Who has not  had the experience of seeing covenant children be an effective testimony to their own parents in our churches? As a retired pastor, I have seen that in a number of my charges. Certainly young Joseph Griggs had a testimony which speaks to adults then and today. Readers, our covenant children are precious  in His sight and are to be ministered to by church officers and lay people. Pray for the covenant children in  your church, for their salvation and spiritual growth.

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The Hymn was a Fruit of Sufferings
We all experience it. Suffering, I mean. It can last a short time. It can last a long time. It might be a disappointment in life. We thought  that we had it all figured out, but then one of those “hard Providences” cames along, and we are in suffering on account of it. Perhaps it happened to ourselves, to a spouse, to a child, to a grown loved one, to a friend, and we are in extreme anguish as a result.
George Mattheson, the Scottish hymn writer, experienced it one day. It his case, it came to him on the day of his sister’s marriage in 1882. Everyone one of his family, including his beloved sister, was staying overnight in Glasgow, apart from  him. Something happened to him which he described as “a most severe mental suffering.” No one knows exactly what it was. He said that it was known only to himself, but whatever it was, it overwhelmed his soul.
Sitting down in a room of his manse, this single pastor, who was born this day on March 27, 1842, said that the words of this poem was “the quickest bit of work I ever did in my life.” Further, he acknowledged that “I had the impression of having it dictated to me by some inward voice than of working it out myself.” He added that the whole four verse poem was completed in five minutes! Never once did he retouch or correct the words.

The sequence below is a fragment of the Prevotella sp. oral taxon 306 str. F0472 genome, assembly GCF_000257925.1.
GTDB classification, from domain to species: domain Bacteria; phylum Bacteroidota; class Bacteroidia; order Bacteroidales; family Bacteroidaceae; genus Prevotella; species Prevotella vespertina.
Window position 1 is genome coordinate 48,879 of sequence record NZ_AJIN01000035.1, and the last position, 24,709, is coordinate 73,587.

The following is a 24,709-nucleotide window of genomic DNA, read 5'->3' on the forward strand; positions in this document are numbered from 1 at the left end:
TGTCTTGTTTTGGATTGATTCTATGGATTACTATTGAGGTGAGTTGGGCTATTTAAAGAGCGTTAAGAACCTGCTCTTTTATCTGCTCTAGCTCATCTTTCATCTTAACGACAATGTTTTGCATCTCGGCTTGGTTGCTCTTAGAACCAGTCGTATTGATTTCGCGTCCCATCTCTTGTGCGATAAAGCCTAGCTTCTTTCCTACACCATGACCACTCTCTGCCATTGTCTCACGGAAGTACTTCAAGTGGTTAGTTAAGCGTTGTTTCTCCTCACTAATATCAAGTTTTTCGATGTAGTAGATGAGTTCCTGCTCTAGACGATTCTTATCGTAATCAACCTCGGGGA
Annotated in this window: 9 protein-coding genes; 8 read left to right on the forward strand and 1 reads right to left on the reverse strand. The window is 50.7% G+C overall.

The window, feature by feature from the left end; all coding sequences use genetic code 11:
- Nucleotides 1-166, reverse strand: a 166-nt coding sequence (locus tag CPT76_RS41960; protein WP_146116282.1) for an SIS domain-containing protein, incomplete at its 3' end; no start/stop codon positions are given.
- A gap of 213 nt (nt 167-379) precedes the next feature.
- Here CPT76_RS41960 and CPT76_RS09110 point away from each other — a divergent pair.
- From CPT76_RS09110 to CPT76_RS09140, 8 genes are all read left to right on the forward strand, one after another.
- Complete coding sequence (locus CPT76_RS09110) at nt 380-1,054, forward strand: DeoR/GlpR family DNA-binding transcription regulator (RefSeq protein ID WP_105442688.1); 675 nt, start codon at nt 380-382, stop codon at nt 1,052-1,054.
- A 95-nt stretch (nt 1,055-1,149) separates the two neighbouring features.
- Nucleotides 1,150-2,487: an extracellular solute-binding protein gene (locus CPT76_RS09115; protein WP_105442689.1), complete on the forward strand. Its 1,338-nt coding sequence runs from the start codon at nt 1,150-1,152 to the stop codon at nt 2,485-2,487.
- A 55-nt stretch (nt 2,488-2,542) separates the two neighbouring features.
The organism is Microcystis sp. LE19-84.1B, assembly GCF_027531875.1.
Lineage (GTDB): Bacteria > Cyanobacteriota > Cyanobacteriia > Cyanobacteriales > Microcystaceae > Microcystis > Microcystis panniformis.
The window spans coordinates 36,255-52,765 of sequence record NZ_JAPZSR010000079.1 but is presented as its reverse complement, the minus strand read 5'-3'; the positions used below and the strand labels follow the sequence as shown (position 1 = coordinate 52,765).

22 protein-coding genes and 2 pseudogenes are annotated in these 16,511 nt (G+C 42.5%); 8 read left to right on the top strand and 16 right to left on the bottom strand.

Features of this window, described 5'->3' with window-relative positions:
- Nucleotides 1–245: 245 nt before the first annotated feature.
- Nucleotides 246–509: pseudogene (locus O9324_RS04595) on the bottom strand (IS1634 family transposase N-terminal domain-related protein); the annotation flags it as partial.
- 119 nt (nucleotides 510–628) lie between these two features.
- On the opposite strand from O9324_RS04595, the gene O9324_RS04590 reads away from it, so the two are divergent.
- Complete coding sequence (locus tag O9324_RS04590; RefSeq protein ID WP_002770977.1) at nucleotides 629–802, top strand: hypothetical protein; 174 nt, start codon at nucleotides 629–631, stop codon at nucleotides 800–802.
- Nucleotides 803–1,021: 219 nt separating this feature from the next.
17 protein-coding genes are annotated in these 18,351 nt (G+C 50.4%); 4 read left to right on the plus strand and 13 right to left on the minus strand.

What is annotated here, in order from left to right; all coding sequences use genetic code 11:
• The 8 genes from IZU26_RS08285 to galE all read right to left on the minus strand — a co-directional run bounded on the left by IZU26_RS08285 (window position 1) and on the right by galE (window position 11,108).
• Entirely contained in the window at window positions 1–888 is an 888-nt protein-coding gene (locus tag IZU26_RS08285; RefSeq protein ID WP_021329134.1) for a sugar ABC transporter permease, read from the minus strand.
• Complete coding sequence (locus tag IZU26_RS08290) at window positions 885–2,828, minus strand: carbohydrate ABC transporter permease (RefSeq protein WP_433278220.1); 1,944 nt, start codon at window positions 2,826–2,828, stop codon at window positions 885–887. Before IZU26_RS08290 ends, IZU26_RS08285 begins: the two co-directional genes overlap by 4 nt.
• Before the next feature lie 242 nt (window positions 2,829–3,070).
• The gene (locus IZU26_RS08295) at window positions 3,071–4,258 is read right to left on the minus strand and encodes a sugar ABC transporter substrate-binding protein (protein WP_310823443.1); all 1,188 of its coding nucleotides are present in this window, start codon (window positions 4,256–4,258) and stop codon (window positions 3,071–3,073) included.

And if that part of the story is remarkable, three years later, Albert Peace, a renowned organist, read it. He then sat down before his organ and wrote all the notes into a hymn. The ink of the first note was hardly dry when he finished it.
When we consider that Rev. Mattheson was a famous preacher in two cities of Scotland, one of them being a 2000 member congregation in the capital  city of the kingdom, we imagine that he had all things going for him. And he did, but he was also blind, beginning in his 18th year. His three sisters rose to the occasion, by tutoring him in his studies at the University of Glasgow. One even learned Hebrew, Greek, and Latin to help him, enabling him to complete his studies. It was on the occasion of this sister’s marriage that he wrote this hymn, celebrating the constancy of God’s love.
Found in the Trinity Hymnal (no. 708), read over its four stanza’s especially if you find yourself in a time of trouble. In fact, either turn to the number in the red hymnal or sing it with the familiar tune, as part of our Words to Live By section:
“O Love that will not let me go, I rest my weary soul in thee; I give thee back the life I owe, that in thine ocean depths its flow may richer, fuller be.
“O Light that follow’st all my way, I yield my flick-“ing torch to thee; my heart restores its borrowed ray, that in thy sunshine’s blaze its day may be brighter, fairer be.